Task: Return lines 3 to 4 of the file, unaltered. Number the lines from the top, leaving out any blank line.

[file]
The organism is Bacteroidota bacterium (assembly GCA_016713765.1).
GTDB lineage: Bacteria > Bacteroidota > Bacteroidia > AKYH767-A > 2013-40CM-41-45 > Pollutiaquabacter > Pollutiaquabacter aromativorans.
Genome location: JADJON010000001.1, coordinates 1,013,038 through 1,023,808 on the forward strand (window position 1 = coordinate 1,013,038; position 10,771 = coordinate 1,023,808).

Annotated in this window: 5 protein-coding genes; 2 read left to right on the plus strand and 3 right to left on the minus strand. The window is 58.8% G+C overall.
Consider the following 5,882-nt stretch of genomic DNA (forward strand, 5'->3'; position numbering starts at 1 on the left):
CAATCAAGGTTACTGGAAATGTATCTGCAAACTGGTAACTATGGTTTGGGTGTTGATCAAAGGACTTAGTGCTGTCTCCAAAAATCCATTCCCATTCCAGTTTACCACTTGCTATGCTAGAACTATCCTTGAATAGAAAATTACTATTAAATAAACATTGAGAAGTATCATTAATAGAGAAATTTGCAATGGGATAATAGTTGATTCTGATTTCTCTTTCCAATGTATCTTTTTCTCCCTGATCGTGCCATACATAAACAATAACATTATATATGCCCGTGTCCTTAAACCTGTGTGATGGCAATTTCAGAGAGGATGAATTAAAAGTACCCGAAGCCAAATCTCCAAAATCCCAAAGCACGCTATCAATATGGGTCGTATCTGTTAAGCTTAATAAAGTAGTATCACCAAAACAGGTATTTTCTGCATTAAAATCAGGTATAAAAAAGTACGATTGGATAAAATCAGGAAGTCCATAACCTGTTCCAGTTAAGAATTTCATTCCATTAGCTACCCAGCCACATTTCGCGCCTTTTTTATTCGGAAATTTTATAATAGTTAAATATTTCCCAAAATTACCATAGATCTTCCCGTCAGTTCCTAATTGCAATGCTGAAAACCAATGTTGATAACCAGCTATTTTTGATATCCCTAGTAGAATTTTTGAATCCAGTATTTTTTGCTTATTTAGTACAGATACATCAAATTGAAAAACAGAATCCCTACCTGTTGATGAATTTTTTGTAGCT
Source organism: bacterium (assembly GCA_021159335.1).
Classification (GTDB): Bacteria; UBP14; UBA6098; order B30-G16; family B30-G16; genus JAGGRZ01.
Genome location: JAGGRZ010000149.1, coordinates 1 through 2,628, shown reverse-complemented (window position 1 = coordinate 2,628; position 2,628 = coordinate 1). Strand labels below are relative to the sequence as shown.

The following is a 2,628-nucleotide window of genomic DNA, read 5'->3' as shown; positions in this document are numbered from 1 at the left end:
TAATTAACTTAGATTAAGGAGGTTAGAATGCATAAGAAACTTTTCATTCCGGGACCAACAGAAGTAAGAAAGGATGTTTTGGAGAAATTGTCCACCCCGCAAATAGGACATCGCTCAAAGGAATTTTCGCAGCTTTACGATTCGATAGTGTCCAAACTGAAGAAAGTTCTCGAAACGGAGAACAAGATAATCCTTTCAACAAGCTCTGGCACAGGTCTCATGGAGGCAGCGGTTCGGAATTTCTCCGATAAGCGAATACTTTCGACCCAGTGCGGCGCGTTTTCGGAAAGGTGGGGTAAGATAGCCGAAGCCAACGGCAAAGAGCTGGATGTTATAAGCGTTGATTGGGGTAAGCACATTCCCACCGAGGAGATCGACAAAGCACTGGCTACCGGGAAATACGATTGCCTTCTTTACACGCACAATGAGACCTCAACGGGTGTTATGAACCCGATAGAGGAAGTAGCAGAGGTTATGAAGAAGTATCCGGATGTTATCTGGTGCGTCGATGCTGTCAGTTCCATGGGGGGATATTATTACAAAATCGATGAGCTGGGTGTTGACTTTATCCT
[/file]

Genome location: JADJON010000001.1, coordinates 1,013,038 through 1,023,808 on the forward strand (window position 1 = coordinate 1,013,038; position 10,771 = coordinate 1,023,808).

Annotated in this window: 5 protein-coding genes; 2 read left to right on the plus strand and 3 right to left on the minus strand. The window is 58.8% G+C overall.